top of page

My Dog Is Getting Old

My dog is getting old.

It’s a slow creeping realisation as I catch myself watching him more, taking him in and burning his likeness into my brain.

I see it in greying on his face… in the occasional limp that infiltrates into his gait… in his slowness to rise in the morning…

I could continue to wax lyrical about this but too many people know I call this dog an asshole at least once a day to think I can be poetic about him. Truth is, I’ve always joked that Bertie would survive a nuclear apocalypse and is going to live to 30, just to spite me. I’ve always had a laugh about it, but now the laugh has started to sound like the one you make when inside you’re having an existential crisis.

Yes, that one. Hahahah(internal screaming)ahahaha

It’s something you don’t really want to acknowledge, but the little things, like stiff limbs and greying fur, take up minute pieces of your attention and snowball into something you cannot ignore.

My dog is getting old.

What do I do?

My first port of call is always quality of life. Is my dog living their best life? I know some people might want to let their older dogs go out to pasture and live a sedentary life and some dogs are content with this. However, I know Bertie is not happy to be put out to pasture. Yes, he sleeps a lot, as older dogs will, but he’s still running about like a lunatic and digging up my garden hunting for mice. Bertie is loving life, is fit and mentally 'with it'. He’s 13 and I absolutely attribute that to maintaining an active lifestyle for him.

How many times have I heard the phrase 'use it or loose it' referenced for keeping the human mind sharp and your body trim? The same can be said for dogs. I wonder if by allowing an older dog to just be left to sleep and mooch about the house, we do more harm than good. Leaving a dog to while the way the hours and not engage them with life and enrichment, gives them nothing to look forward to, to invigorate them, to want to keep going.

I'm not saying to run your older dog ragged, you do need to slow them down gradually as their body allows. Bertie was hiking up mountains a few years ago, I won't take him hiking now even though I know he would absolutely be up for it, as he’s getting arthritic. I have found other ways to exercise and stimulate his mind. I’ve made minor changes to my home to accommodate his aging body.

Here’s an internet friendly list of things to help your geriatric dog squeeze the best out of their twilight years:

  • Get them sniffing! Be it a sport like Mantrailing or Scentwork or pausing on a walk for a sniff. The dog sees the world as a cornucopia of smell so engaging that important sense is highly rewarding for them. It gets that grey matter working hard. Either take up a Scentwork class, or simply sprinkle their dinner into the grass and have them forage for it. There are so many games and activities you can do to engage that snooter and as a result, have a mentally sharp older dog.

  • Vary the walks, go somewhere different and let your dog experience the new sights and smells and things going on. They don't have to be long walks, but if you think your dog's fitness has slipped a bit then build them up very slowly and watch for joint issues. But even pulling up to a scenic place and chilling in the boot with a coffee and your older dog chilling next to you is a great thing. Older dogs feel the cold more, so giving them a jumper or coat to wear on walks will keep them insulated and their joints warm.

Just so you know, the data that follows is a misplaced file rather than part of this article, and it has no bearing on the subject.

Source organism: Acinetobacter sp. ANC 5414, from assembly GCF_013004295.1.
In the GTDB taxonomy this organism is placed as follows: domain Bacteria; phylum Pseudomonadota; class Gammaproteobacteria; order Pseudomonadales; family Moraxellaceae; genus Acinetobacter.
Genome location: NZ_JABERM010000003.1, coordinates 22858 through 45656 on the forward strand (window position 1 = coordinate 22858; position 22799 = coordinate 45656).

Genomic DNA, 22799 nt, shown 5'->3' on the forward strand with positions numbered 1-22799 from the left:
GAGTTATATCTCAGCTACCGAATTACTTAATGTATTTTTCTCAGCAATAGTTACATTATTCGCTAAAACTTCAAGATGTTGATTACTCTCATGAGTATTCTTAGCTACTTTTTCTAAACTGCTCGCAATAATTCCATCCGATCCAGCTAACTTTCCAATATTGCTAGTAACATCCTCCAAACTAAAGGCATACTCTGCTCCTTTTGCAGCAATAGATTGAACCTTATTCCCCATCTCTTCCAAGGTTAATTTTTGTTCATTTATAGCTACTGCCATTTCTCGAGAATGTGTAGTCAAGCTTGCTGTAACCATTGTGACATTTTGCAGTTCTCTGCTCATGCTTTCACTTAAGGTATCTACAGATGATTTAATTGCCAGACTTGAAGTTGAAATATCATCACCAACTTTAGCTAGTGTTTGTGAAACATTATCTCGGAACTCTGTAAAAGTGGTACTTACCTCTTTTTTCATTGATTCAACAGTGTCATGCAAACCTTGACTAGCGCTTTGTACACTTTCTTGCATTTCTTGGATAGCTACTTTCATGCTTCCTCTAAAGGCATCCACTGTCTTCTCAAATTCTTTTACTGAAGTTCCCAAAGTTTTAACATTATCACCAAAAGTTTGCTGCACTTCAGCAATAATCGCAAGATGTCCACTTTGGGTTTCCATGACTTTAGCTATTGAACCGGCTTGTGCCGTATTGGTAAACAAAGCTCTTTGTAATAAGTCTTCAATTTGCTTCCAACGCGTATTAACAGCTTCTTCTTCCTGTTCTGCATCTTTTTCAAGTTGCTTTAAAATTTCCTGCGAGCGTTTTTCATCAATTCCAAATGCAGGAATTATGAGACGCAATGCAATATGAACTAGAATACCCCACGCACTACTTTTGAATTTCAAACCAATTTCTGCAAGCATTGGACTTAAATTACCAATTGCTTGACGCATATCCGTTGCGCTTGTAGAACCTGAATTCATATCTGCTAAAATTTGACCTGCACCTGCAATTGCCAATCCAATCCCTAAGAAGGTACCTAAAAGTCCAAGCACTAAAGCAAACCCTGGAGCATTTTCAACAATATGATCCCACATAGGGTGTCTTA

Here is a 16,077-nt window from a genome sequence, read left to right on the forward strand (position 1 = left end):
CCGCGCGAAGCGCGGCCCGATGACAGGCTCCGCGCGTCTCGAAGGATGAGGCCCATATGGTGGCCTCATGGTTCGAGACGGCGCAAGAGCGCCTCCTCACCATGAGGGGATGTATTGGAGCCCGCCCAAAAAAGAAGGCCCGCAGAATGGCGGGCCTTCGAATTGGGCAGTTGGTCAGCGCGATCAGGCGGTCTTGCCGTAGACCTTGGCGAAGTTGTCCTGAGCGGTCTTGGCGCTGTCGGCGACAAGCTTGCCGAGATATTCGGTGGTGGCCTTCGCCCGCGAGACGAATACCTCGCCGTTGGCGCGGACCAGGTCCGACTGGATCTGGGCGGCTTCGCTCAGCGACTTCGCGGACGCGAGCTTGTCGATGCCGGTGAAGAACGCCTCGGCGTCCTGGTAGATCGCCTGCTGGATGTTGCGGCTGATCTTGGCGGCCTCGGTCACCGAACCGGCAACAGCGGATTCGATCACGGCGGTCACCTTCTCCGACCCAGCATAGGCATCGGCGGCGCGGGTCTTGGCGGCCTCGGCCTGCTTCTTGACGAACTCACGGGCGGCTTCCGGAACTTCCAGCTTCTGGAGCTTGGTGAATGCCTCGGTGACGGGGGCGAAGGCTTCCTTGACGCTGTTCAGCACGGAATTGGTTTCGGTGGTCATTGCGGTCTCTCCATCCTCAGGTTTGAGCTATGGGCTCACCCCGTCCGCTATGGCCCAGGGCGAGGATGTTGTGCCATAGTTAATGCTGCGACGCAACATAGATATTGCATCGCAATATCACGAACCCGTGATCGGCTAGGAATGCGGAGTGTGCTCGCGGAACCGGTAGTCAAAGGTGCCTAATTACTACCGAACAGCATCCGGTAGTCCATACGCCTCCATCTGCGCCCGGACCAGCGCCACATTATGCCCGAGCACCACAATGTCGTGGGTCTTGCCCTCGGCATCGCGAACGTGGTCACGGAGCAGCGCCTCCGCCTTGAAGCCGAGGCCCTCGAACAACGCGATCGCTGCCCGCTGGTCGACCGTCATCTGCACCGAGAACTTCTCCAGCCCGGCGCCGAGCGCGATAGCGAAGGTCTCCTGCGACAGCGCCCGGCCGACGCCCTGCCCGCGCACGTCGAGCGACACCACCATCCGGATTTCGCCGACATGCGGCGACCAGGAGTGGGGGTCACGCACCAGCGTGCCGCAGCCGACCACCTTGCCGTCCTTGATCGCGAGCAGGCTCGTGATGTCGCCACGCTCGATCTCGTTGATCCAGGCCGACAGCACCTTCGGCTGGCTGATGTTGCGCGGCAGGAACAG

• Go to places where your dog can do lots of swimming. Swimming is a great low impact exercise to keep your dog fit and their joints healthy. Bertie is a bit of a weirdo for a terrier in that he loves to swim. I throw a stick for him and he gets the joy of chasing something without the harsh impact of it getting thrown on a grass surface.

  • Play with your dog. Just because they are older now doesn't mean they don't love a good old rough house with you. I play some tuggy with Bertie, he loves the combative nature for it and if I let go of the tug, he’s shoving it in my hand again to keep playing. This I do in moderation as it can get rough.

  • Training! An old dog CAN learn new tricks. Whether it’s brushing up on the basics or learning a new trick. I got into a bit of a bad habit with Bertie and stopped doing so much with him once he retired from agility. But I started back just going over his trick repertoire again and he is LOVING doing stuff again. Another bit of training you can do is work through a doggy yoga protocol. This is going to help keep your dog flexible and limber and help to prevent injuries.

  • Support them at home – making a few changes to your home can have a massive impact in your older dog. Putting nonslip surfaces down on the floors, having their food and water bowls raised up, get some doggy stairs to give them the autonomy to get on or off the sofa or your bed without you carrying them. A lot of older dogs don’t like being picked up as age comes with aches and pains. Hopping in and out the car can cause injury too and you might notice they are hesitant to get in the car. Dog ramps are perfect for this.

  • Supplements and diet – Your older dog would benefit from things like joint supplements to help with age related issues. Their metabolism changes as they grow. In his older age, Bertie has developed a chicken allergy and is prone to tummy upsets, so a probiotic is also added to his food. He’s on easier to digest proteins like salmon, turkey and white fish. I’ve also had to adjust his feeding schedule. Bertie spent years on one meal a day, now as he has aged, he is having 2 – 3 smaller meals a day.

Take it day by day.

They aren’t at the end yet, and there’s lots we can do to slow that journey down.

So, take a detour with them and have fun.


bottom of page